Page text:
I know. This post is late. BUT. I’m all about the movie still and I’ve been rewatching it, too. Like 80% of the population, anywhere. And no, I’m not lonely.
I think it’s safe to say I’m a hopeless romantic so when this movie was announced to be on Netflix, I got excited. My initial thought was,what, a teenage Asian female lead? Breaking stereotypes? Possibly relatable struggles? Noah Frickin’ Centineo? Teen romance? YES.
I don’t think another teen romcom has struck me as much as To All The Boys I’ve Loved Before, not that I can remember at least. There weren’t many that I’ve watched that I could truly believe in and despite totally ridiculous circumstances in ‘To All The Boys I’ve Loved Before’, I was still drawn in. I fell in love with Lara Jean and Peter Kavinsky as individuals and grew to swoon over them as a couple even more.
Let me preface that I have read the books and enjoyed those, too. Adding to the 96% on Rotten Tomatoes, I’m just going to go ahead with what I thought about the movie. Beware of spoilers, though, so you might not want to read this if you haven’t watched it beforehand.
First of all… What was missing:
I felt that a few things were missing, but since I’ve read the books, I know things were planned differently. Maybe they just didn’t know how to put everything in the given timeframe of the movie.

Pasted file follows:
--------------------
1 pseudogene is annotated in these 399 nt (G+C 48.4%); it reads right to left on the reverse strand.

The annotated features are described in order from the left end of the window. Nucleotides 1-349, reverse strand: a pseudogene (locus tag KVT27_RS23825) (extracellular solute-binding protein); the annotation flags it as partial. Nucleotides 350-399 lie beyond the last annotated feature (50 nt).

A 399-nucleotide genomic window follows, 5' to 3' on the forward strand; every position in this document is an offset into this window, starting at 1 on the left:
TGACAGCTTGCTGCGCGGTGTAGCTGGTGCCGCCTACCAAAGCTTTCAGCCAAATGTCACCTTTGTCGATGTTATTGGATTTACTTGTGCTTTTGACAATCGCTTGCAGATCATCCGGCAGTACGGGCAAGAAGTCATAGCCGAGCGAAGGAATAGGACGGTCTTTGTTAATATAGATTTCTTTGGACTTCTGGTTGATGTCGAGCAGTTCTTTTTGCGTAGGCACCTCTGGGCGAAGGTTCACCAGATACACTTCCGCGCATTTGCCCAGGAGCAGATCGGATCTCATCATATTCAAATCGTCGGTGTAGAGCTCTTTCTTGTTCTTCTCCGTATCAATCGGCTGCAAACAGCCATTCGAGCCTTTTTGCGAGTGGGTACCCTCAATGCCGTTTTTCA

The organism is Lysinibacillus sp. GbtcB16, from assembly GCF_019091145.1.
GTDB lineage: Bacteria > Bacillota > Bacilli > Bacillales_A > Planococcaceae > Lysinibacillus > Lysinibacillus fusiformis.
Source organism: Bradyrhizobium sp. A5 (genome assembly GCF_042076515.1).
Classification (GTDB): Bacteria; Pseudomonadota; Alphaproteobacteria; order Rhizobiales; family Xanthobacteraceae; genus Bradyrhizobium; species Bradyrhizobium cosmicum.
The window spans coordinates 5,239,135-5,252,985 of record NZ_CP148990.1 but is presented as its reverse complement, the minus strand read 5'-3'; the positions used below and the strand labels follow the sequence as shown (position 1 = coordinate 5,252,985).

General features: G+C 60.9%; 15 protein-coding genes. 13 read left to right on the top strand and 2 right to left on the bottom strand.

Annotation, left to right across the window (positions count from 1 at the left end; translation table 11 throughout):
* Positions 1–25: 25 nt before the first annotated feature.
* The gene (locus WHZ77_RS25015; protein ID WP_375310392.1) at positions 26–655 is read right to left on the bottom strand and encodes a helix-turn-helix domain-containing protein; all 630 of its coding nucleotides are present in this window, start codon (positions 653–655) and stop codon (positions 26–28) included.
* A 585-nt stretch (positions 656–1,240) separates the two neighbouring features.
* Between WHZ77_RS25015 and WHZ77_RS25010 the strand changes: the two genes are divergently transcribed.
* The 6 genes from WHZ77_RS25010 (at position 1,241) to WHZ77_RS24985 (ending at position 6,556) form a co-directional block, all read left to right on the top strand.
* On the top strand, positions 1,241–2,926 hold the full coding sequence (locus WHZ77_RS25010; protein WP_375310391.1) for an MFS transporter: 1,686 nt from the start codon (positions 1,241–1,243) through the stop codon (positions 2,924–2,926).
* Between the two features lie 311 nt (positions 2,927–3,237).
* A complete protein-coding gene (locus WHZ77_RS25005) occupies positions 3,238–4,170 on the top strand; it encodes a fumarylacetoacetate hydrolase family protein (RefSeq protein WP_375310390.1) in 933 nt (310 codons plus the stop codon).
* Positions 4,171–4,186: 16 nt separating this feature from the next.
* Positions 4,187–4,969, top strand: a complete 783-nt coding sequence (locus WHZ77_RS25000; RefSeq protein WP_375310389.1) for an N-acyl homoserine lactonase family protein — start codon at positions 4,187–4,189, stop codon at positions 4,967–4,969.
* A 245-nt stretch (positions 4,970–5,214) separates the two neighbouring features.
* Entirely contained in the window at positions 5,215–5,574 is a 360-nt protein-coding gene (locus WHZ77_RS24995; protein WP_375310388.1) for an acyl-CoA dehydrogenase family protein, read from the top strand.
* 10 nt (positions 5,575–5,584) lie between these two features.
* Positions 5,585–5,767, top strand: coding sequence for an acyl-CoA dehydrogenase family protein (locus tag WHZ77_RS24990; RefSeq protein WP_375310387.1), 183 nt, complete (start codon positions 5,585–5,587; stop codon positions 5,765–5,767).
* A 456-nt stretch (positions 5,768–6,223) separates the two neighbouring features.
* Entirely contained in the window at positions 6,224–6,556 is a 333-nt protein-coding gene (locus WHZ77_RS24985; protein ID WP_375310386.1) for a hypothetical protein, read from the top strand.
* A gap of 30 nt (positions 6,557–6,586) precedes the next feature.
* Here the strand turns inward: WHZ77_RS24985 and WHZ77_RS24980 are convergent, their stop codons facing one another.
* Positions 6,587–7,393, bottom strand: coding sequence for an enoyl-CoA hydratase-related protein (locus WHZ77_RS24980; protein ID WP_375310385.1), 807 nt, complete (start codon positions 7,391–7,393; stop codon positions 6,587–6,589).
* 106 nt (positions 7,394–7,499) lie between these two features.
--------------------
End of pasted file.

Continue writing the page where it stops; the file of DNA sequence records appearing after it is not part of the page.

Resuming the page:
The father seemed a bit too chill and he definitely had way more wise advice to give in the book. He was just a very chill, loving father in the background. And Josh was barely even part of the movie even though he was one of the main leads in the book. I found that was a pity because his importance and relevance came too short.
But apart from minor pet-peeves, I’ve mostly enjoyed the movie. So here goes me gushing about it:
Oh, so relatable Lara-Jean.
I mean I was Lara-Jean, crushing on so many guys, not necessarily writing to them, but definitely journalling about them. Fantasizing, just really feeding into the minor crushes I would develop over time as a teenager.
Then there’s this weeny bit of awkwardness and clumsiness in her that reminds me so much of myself as well. And the way she’s a hopeless romantic, yet so afraid of love and being vulnerable and also being a bit clueless – that’s so me. It kind of shocked me a little bit when I noticed so many similarities and I kind of wished I would’ve read the book or seen the movie sooner, when I was still a struggling teenager, fantasizing, but never really acting on anything when I liked someone.
Because Lara-Jean dreams about being in love and could be considered slightly “boy crazy” but she doesn’t want to rush into physical experiences with guys at all. Many of those around Lara-Jean consider her “the innocent one.” But though some of her peers see this as a negative trait (being inexperienced), Lara-Jean doesn’t view her innocence as a problem at all. I think this is a very good and important trait because I’ve been viewed a similar way before and have seen myself in a doomed light.
She learns about love, rejection, moving on and how sometimes romance doesn’t work out by watching her older sister Margot in her relationship. This also reminded me of myself because even though I never had much experience with boys back then, I learned a lot by being observant.